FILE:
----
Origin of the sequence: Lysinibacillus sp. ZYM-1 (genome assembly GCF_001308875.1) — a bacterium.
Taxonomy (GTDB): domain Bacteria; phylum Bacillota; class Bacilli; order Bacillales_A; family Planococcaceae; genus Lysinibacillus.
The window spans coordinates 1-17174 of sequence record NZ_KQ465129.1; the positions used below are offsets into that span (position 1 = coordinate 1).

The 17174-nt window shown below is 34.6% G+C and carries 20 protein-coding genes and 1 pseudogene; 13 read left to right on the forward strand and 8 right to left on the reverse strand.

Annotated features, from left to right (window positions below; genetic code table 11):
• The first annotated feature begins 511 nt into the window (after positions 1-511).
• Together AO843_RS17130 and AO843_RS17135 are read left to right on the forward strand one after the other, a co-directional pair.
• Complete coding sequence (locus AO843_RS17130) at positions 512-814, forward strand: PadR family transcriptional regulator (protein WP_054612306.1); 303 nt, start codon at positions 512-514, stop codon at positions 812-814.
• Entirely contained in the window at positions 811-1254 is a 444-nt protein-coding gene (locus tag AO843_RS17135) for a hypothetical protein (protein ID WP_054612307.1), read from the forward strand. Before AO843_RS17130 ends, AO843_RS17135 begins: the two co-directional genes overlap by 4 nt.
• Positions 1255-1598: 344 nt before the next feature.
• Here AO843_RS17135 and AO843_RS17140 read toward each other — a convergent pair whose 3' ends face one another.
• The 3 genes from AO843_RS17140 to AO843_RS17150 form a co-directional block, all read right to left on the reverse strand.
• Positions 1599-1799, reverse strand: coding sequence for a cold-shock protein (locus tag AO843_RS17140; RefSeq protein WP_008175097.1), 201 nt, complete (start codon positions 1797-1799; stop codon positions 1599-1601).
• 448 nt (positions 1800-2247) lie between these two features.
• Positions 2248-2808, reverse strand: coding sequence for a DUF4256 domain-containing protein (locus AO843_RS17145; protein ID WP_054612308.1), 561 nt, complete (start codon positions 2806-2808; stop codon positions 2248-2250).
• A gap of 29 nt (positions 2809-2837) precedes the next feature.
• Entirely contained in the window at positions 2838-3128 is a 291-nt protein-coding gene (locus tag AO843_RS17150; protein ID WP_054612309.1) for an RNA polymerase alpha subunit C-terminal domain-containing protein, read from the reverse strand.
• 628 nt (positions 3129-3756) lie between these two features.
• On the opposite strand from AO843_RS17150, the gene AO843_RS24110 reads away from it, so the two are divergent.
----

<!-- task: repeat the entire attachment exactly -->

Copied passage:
Origin of the sequence: Lysinibacillus sp. ZYM-1 (genome assembly GCF_001308875.1) — a bacterium.
Taxonomy (GTDB): domain Bacteria; phylum Bacillota; class Bacilli; order Bacillales_A; family Planococcaceae; genus Lysinibacillus.
The window spans coordinates 1-17174 of sequence record NZ_KQ465129.1; the positions used below are offsets into that span (position 1 = coordinate 1).

The 17174-nt window shown below is 34.6% G+C and carries 20 protein-coding genes and 1 pseudogene; 13 read left to right on the forward strand and 8 right to left on the reverse strand.

Annotated features, from left to right (window positions below; genetic code table 11):
• The first annotated feature begins 511 nt into the window (after positions 1-511).
• Together AO843_RS17130 and AO843_RS17135 are read left to right on the forward strand one after the other, a co-directional pair.
• Complete coding sequence (locus AO843_RS17130) at positions 512-814, forward strand: PadR family transcriptional regulator (protein WP_054612306.1); 303 nt, start codon at positions 512-514, stop codon at positions 812-814.
• Entirely contained in the window at positions 811-1254 is a 444-nt protein-coding gene (locus tag AO843_RS17135) for a hypothetical protein (protein ID WP_054612307.1), read from the forward strand. Before AO843_RS17130 ends, AO843_RS17135 begins: the two co-directional genes overlap by 4 nt.
• Positions 1255-1598: 344 nt before the next feature.
• Here AO843_RS17135 and AO843_RS17140 read toward each other — a convergent pair whose 3' ends face one another.
• The 3 genes from AO843_RS17140 to AO843_RS17150 form a co-directional block, all read right to left on the reverse strand.
• Positions 1599-1799, reverse strand: coding sequence for a cold-shock protein (locus tag AO843_RS17140; RefSeq protein WP_008175097.1), 201 nt, complete (start codon positions 1797-1799; stop codon positions 1599-1601).
• 448 nt (positions 1800-2247) lie between these two features.
• Positions 2248-2808, reverse strand: coding sequence for a DUF4256 domain-containing protein (locus AO843_RS17145; protein ID WP_054612308.1), 561 nt, complete (start codon positions 2806-2808; stop codon positions 2248-2250).
• A gap of 29 nt (positions 2809-2837) precedes the next feature.
• Entirely contained in the window at positions 2838-3128 is a 291-nt protein-coding gene (locus tag AO843_RS17150; protein ID WP_054612309.1) for an RNA polymerase alpha subunit C-terminal domain-containing protein, read from the reverse strand.
• 628 nt (positions 3129-3756) lie between these two features.
• On the opposite strand from AO843_RS17150, the gene AO843_RS24110 reads away from it, so the two are divergent.